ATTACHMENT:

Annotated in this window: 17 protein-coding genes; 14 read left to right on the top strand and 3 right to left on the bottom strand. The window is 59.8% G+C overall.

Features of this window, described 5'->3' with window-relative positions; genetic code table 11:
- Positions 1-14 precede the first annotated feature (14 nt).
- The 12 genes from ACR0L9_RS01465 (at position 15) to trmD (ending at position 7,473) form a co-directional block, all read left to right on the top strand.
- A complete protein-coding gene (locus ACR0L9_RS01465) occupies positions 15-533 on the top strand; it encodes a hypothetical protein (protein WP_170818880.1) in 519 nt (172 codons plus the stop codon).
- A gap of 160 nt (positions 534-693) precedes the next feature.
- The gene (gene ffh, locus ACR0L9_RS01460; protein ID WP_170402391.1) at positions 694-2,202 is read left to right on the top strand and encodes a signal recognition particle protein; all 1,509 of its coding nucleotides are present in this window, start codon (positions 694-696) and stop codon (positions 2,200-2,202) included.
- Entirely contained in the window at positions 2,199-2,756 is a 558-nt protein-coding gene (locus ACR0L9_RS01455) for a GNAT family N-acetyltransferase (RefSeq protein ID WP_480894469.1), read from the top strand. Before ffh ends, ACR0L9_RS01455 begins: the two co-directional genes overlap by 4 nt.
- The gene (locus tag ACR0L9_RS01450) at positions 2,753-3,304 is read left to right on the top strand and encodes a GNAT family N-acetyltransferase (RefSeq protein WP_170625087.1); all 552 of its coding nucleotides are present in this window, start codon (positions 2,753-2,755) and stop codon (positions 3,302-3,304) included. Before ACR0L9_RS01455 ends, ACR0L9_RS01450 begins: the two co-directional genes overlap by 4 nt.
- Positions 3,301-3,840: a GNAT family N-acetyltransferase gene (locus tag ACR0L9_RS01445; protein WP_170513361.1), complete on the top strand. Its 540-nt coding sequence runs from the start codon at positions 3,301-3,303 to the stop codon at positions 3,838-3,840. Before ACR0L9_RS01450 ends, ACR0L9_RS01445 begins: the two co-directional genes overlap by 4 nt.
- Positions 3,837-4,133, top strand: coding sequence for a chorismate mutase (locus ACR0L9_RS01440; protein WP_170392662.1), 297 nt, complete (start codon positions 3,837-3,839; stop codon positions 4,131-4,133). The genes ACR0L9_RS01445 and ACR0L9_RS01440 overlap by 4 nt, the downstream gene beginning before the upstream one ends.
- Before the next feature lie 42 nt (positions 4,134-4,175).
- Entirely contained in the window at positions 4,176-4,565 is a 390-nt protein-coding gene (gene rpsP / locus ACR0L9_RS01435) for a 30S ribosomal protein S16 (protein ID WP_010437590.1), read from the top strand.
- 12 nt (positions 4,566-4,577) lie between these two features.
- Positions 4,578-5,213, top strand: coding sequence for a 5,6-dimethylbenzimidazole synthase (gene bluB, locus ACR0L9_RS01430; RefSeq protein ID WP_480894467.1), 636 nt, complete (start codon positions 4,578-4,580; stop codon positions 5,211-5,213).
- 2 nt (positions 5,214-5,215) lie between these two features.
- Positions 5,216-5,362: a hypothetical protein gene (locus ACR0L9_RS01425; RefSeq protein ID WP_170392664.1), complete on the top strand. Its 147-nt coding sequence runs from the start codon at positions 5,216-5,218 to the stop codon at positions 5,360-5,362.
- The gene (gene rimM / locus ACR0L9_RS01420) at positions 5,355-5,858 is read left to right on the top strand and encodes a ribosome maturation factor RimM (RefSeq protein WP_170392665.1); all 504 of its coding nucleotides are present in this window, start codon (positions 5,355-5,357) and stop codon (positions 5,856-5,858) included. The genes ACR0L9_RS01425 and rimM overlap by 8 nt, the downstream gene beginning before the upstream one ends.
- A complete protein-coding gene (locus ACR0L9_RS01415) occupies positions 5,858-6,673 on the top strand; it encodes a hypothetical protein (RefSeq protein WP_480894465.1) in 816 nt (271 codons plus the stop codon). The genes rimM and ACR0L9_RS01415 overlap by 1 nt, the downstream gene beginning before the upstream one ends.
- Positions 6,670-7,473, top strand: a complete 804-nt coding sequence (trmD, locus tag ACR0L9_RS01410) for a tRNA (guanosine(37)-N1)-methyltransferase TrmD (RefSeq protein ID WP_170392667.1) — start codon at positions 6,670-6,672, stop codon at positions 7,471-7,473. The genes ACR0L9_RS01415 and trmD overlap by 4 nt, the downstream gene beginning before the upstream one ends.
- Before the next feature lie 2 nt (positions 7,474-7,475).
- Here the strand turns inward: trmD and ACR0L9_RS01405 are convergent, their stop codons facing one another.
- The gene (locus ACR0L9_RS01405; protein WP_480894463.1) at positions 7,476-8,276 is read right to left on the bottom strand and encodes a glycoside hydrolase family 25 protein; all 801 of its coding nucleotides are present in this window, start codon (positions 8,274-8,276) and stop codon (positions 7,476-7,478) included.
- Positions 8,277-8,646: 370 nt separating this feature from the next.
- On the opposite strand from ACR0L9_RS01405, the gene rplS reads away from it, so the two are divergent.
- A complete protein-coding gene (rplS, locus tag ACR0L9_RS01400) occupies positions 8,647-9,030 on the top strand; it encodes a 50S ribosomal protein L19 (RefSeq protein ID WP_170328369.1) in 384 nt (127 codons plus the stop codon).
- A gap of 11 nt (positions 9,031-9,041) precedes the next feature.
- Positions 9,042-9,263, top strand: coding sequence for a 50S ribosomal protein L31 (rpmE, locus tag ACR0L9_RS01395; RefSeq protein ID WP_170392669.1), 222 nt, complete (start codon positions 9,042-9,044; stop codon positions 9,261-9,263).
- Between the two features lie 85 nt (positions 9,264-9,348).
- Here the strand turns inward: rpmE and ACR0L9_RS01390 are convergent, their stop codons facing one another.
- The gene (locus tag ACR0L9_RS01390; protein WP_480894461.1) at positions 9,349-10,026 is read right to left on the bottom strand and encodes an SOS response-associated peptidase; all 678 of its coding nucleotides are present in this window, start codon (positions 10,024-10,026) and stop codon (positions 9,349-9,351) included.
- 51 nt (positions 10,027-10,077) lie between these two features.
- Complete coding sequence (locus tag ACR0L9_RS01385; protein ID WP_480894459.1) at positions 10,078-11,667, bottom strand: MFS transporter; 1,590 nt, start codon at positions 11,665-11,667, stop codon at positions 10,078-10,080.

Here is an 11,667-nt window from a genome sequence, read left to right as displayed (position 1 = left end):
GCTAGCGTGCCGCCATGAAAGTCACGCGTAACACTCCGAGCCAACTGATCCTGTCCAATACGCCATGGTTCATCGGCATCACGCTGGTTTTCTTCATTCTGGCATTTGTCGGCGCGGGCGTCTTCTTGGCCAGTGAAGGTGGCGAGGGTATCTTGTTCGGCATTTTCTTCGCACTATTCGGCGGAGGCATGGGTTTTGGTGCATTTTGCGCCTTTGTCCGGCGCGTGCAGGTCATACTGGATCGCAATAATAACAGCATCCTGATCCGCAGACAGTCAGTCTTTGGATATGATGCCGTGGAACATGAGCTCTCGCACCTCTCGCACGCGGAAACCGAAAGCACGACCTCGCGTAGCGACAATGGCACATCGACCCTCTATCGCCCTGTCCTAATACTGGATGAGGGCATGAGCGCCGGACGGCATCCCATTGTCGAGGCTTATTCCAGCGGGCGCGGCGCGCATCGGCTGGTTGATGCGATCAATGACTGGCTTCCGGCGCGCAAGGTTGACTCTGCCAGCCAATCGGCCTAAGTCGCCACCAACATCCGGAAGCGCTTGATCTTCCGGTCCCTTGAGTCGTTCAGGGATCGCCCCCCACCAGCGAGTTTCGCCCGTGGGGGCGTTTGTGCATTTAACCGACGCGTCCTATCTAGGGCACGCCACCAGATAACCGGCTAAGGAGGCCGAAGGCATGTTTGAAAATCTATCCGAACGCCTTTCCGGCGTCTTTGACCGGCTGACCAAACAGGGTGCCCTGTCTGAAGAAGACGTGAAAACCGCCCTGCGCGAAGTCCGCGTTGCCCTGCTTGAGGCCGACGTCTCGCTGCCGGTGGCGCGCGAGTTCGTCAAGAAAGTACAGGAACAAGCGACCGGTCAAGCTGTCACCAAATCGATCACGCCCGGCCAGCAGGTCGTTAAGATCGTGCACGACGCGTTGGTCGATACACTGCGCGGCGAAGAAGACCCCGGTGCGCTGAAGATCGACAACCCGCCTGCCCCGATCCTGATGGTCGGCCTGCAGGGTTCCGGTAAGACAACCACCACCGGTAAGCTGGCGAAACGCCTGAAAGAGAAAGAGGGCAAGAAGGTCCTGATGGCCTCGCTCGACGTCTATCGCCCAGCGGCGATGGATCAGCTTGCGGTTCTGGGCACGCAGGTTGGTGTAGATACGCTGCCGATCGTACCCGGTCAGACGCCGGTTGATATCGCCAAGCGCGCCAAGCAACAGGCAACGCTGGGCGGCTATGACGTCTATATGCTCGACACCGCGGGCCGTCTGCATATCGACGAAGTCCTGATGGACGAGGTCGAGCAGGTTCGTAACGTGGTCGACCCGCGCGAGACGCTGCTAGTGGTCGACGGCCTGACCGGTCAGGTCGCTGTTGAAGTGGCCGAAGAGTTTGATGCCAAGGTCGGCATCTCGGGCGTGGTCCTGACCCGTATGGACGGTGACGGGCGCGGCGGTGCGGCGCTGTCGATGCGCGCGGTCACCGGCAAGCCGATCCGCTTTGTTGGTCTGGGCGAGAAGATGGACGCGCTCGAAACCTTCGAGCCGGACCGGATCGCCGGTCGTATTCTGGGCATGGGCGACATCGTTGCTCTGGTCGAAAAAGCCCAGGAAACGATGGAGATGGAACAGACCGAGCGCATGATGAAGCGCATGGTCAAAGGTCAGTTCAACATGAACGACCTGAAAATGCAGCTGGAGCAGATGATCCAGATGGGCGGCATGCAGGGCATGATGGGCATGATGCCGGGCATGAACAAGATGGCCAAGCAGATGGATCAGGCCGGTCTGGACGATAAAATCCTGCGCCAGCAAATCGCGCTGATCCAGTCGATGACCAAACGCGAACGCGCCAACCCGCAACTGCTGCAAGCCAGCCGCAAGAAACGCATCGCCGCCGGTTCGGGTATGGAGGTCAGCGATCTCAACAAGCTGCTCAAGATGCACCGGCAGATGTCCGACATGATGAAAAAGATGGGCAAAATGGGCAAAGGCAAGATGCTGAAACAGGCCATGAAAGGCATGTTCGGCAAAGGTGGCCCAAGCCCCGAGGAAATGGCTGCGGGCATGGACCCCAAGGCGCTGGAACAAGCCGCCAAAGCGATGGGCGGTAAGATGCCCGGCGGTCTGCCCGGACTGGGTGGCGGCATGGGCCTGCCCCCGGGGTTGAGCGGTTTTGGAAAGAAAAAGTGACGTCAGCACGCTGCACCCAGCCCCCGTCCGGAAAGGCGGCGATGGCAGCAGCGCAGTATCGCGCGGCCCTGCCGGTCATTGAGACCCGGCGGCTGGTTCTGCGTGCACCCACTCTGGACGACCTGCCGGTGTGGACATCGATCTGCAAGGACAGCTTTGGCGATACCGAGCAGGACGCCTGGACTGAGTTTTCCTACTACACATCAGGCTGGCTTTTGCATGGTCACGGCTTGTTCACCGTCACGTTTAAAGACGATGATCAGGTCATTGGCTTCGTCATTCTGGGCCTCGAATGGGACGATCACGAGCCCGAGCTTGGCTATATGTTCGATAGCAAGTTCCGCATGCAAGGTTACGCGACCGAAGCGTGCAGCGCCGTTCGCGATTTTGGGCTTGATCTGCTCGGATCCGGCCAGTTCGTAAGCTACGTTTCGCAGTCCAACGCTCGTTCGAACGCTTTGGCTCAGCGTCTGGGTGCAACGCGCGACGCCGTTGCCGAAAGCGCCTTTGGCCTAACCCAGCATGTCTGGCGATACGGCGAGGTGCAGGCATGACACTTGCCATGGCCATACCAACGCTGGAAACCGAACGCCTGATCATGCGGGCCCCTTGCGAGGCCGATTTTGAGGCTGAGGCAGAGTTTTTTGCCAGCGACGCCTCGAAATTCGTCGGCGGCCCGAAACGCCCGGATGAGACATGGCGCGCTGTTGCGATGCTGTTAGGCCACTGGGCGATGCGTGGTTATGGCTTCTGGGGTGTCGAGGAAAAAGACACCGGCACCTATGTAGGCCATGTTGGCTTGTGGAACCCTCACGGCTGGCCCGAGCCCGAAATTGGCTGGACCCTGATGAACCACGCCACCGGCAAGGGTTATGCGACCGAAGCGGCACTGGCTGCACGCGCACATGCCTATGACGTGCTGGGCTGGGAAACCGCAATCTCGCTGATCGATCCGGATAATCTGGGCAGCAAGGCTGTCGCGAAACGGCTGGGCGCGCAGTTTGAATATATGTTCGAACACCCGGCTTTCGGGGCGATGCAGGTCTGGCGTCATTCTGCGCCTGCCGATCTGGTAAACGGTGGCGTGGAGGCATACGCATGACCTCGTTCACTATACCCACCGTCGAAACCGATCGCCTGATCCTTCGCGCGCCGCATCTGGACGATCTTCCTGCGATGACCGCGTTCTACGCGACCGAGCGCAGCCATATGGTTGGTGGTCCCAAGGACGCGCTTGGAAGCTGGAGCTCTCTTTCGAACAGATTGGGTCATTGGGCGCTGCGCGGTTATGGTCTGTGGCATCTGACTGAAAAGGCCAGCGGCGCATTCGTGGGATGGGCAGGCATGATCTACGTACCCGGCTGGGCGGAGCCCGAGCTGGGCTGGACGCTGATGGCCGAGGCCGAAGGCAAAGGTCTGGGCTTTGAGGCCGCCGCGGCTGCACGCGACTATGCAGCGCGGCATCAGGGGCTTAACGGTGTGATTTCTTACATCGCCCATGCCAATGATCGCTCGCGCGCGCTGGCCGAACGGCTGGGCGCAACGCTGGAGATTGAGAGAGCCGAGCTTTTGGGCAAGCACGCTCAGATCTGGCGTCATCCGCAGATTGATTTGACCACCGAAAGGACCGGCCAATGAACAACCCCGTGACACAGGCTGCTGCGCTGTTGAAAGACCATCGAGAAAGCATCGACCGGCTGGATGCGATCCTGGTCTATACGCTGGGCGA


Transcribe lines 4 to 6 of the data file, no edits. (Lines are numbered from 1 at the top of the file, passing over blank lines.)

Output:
- The 12 genes from ACR0L9_RS01465 (at position 15) to trmD (ending at position 7,473) form a co-directional block, all read left to right on the top strand.
- A complete protein-coding gene (locus ACR0L9_RS01465) occupies positions 15-533 on the top strand; it encodes a hypothetical protein (protein WP_170818880.1) in 519 nt (172 codons plus the stop codon).
- A gap of 160 nt (positions 534-693) precedes the next feature.